State unemployment system impossible
I am writing to express the profound frustration and anger that my family and so many of our friends, acquaintances and people throughout the state are experiencing in trying to access the unemployment benefits we are eligible for and entitled to.
I will forego listing all the problems people are having with the UI claims system, as they have been well-documented and articulated in news articles and on social media, and instead suggest a solution.
In a May 5 COVID-19 Care Conversation in the Star Advertiser with state Department of Labor and Industrial Relations Director Scott Murakami, the director stated that the “three biggest challenges for the department are certifying claims, addressing busy phone lines, and responding to the significant number of email inquiries.”
I am heartened that he listed the certification of claims first, as this seems to be at the root of DLIR’s problem in addressing this crisis. I understand that his department is legally obligated to ensure the integrity of the UI system and evaluate claims to guard against fraud and abuse.
But given the unprecedented magnitude of the COVID-19 crisis in Hawai‘i, with greater than 30% of the workforce suddenly unemployed, does it really matter if a few undeserved claims are paid out when more than 50% of eligible claimants are being left in limbo with bills piling up and kids to feed?
I would add that no sane individual would even try to submit a fraudulent claim just now given the sheer insanity of the current process, with people literally spending days upon days just trying to speak with someone from the DLIR on the phone or access the online system.
The obvious remedy is to temporarily suspend the department’s standard claims-certification process, as there are no jobs to be found anyway, open the floodgates, and get money flowing to all the eligible people who have been trying so desperately to access benefits.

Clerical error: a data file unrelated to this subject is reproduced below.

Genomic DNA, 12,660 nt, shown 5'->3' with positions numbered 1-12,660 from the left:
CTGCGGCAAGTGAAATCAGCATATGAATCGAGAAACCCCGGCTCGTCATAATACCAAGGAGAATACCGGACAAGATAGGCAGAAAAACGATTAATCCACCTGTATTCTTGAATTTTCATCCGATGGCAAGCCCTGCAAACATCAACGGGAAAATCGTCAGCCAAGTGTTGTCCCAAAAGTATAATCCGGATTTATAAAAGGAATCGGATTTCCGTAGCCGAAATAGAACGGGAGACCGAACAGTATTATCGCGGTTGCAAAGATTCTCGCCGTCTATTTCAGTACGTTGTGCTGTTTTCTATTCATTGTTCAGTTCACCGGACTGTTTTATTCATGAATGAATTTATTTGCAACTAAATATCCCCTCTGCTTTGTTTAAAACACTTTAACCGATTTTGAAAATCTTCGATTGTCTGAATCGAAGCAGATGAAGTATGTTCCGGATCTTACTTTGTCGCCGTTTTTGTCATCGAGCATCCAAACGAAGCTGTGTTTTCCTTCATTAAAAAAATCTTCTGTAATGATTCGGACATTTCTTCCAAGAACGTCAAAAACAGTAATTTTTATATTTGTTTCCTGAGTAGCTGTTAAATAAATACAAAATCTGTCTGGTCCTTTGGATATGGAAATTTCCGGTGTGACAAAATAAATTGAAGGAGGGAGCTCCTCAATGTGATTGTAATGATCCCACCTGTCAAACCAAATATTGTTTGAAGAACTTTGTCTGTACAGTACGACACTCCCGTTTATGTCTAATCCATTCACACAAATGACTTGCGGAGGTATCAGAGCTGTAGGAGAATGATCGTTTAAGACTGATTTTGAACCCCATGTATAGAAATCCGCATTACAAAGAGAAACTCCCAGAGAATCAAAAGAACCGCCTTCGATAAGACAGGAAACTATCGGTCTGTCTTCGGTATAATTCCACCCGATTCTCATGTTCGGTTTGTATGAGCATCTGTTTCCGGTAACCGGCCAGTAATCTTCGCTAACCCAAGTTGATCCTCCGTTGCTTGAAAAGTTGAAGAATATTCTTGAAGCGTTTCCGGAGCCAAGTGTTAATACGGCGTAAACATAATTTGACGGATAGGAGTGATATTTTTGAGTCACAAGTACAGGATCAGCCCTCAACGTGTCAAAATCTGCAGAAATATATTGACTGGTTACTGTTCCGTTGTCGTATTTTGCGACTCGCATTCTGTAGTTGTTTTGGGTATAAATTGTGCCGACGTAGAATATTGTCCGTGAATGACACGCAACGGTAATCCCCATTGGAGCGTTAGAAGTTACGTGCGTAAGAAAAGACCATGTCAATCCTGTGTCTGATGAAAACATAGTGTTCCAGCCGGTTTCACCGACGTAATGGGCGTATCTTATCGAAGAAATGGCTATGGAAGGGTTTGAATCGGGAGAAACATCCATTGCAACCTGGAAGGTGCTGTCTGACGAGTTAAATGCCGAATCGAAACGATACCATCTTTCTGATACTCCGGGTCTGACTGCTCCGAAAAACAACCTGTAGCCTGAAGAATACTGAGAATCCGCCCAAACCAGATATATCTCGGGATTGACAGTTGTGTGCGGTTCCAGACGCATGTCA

Alternatively, require people approved for benefits to provide a written, mail-in form attesting to the certification questions currently asked on the DLIR’s online system. There will be ample time when this crisis has passed to perform a post-mortem analysis of claims and pursue fraudulent payments. But for now, people are quite literally going hungry, and there is no excuse for further delay. Fix this now.
Cyndy Johnson, Ha‘ena
Flow of information is vital
Kudos to The Garden Island newspaper for delivering timely and valuable information to the Kaua‘i community during this trying COVID-19 pandemic. Although information is easily distortable in the Information Age, it is during this time of widespread worry that access to reliable daily news is a critical need for we who live on an segregated island.
I appreciate now, more than ever, that as First Amendment Americans we are citizens of a nation that preserves the flow of vital information to all. Even the current strident info-war between the left and right political polarities is actually, to me, a symptom of the health of our national character.
And TGI is a good example of the crucial public service provided by the Fourth Estate. I look with dismay at how I would live in deep fear if we lived under a dictatorial regime that suppresses its press for its own selfish addiction to power.
Instead, to paraphrase a Chinese proverb: “It is better (for TGI) to light a candle than (that we) should curse the darkness.” Please keep your deliveries coming. I need to guess where Dennis Fujimoto is going to pop up.
Dana Bekeart, Kapa‘a
Mahalo for helping dog struck by car
Big mahalos to the Westside ladies who stopped in Kalaheo to help a dog that had been hit by a car two weeks ago. They watched over her, kept her calm, and helped us get her to the vet. You were all so kind and compassionate. Happy to say that Limu is healing quickly and we are so grateful for your kindness.
Melanie Cierras, Hanapepe